If you’d asked me, I would have said that there weren’t people whiter than Mormons, but what do you know — I would have been wrong. Know who’s whiter than Mormons?
Seriously, guess. Guess and be wrong, like me. It’s fun, almost as much fun as sitting in my living room in pajamas watching a foot of snow accumulate in my backyard. The weight of it is pushing a neighbor’s tree over our fence and building higher and higher on our patio table and I’m taking bets on whether by the end of the day the two will touch.
Jews. Jews are whiter than Mormons; they are whiter than anyone in America, in fact. And the most racially diverse people in America are Muslims. This is historically relevant because it puts Jews and Muslims at loggerheads for the very first time.
But seriously, well done Muslims and well done Islam. There is virtue to being diverse. It is apparently not the virtue the lord intended for his so-called chosen people, but we will have to make do with what we have, I guess. Which reminds me of a funny story. A friend of mine recently confided that when she was young she liked watching and rewatching Yentl.
“You had a thing for Barbara Streisand?” I asked. She shrugged: “I like big noses.”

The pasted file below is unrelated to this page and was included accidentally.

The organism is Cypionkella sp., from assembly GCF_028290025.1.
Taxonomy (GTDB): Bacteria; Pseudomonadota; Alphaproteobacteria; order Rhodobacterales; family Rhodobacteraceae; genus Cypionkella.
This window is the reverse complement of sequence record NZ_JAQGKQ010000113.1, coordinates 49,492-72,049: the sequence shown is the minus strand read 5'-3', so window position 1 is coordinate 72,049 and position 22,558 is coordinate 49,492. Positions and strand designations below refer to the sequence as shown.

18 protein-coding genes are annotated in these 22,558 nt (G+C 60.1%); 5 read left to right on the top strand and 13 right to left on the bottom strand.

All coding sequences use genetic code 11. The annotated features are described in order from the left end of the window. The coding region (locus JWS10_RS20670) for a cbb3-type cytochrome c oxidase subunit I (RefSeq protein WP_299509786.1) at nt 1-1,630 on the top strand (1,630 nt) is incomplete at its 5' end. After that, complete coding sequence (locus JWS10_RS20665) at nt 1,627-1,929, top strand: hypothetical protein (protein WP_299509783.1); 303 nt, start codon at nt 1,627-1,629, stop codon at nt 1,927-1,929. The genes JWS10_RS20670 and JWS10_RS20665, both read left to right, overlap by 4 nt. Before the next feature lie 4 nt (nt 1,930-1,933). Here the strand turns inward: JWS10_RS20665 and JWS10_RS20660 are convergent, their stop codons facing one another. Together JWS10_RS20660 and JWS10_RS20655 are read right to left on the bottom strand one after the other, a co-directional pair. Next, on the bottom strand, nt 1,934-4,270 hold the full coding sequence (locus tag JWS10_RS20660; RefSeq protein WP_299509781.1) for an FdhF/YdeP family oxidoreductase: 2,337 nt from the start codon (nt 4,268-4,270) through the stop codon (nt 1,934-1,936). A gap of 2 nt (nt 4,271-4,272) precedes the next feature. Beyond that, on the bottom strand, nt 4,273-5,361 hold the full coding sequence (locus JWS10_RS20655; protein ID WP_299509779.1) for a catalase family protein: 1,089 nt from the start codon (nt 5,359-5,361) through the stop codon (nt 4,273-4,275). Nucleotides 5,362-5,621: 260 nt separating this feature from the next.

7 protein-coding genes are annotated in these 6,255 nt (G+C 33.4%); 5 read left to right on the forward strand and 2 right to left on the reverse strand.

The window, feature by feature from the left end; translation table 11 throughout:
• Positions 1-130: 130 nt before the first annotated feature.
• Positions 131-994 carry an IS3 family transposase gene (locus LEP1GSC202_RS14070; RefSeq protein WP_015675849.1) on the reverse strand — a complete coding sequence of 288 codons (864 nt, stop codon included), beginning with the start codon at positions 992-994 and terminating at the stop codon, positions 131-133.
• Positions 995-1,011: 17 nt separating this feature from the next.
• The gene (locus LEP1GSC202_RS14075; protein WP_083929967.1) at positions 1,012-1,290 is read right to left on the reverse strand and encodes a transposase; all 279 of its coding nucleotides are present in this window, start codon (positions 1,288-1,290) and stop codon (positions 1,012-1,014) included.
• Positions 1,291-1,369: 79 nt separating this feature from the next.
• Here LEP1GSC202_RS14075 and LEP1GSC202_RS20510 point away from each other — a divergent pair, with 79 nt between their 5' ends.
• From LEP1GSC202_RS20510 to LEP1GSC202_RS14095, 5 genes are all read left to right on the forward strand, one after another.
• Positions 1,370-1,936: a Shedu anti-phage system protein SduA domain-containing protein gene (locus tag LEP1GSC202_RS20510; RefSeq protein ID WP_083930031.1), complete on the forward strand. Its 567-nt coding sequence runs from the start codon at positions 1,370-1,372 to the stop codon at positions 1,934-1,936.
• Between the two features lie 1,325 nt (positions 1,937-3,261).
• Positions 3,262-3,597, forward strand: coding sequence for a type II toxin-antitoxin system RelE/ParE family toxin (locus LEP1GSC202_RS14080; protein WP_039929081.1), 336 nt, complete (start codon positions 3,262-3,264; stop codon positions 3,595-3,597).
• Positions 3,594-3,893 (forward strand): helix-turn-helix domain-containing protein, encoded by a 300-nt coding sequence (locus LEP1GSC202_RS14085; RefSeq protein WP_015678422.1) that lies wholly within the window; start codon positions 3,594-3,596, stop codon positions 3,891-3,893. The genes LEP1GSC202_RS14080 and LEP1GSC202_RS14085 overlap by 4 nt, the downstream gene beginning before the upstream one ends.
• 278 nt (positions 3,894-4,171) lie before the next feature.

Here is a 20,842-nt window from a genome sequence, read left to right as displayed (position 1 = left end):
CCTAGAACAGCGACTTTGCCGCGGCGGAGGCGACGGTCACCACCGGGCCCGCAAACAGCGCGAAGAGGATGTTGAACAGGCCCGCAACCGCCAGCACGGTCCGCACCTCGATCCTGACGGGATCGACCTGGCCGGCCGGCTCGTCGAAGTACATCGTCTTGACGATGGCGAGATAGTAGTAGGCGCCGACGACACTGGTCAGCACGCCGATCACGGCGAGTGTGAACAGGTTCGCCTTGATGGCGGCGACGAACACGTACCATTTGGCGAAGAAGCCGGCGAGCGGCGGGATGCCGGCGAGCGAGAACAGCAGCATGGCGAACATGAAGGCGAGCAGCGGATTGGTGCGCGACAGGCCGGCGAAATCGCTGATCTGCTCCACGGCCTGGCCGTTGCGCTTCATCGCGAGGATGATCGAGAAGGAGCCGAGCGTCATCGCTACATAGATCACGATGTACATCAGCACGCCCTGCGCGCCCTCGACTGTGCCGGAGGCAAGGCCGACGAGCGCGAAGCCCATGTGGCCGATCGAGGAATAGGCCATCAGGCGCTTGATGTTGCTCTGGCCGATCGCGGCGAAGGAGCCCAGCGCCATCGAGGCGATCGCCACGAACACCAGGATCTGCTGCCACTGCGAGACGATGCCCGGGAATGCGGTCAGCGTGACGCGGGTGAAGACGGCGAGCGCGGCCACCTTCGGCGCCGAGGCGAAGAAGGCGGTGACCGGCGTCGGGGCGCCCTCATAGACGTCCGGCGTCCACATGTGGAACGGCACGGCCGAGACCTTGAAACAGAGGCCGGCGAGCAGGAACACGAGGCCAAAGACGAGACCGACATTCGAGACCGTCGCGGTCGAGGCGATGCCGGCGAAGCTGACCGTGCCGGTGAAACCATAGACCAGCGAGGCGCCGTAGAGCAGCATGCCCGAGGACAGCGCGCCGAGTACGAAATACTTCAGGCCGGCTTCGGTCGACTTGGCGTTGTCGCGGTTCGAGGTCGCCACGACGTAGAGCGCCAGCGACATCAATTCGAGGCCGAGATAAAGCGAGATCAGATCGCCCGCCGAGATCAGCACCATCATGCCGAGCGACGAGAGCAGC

We do have something in common though, you will be relieved to hear.
“The report also reveals that Muslim American women are one of the most highly educated female religious groups in the United States, second only to Jewish American women.”
There. That’s nice, isn’t it? Those wacky Jewish American women also make more money than their female counterparts of other religions, and Jews overall are most likely of anyone to say they’re thriving in America (56% — the Mormons come in second at 51%, presumably because they have to cope with the backlash to Mitt Romney).
Yet Jews come in dead last when asked how important their religion is to their daily lives. Nope, not that important, thanks for asking. Somehow religion is a distinguishing characteristic — generally in a good way, though I wouldn’t call being the whitest people in America a positive — and yet considered relatively unimportant. It’s a fascinating cultural conundrum and I’m not sure what to make of it.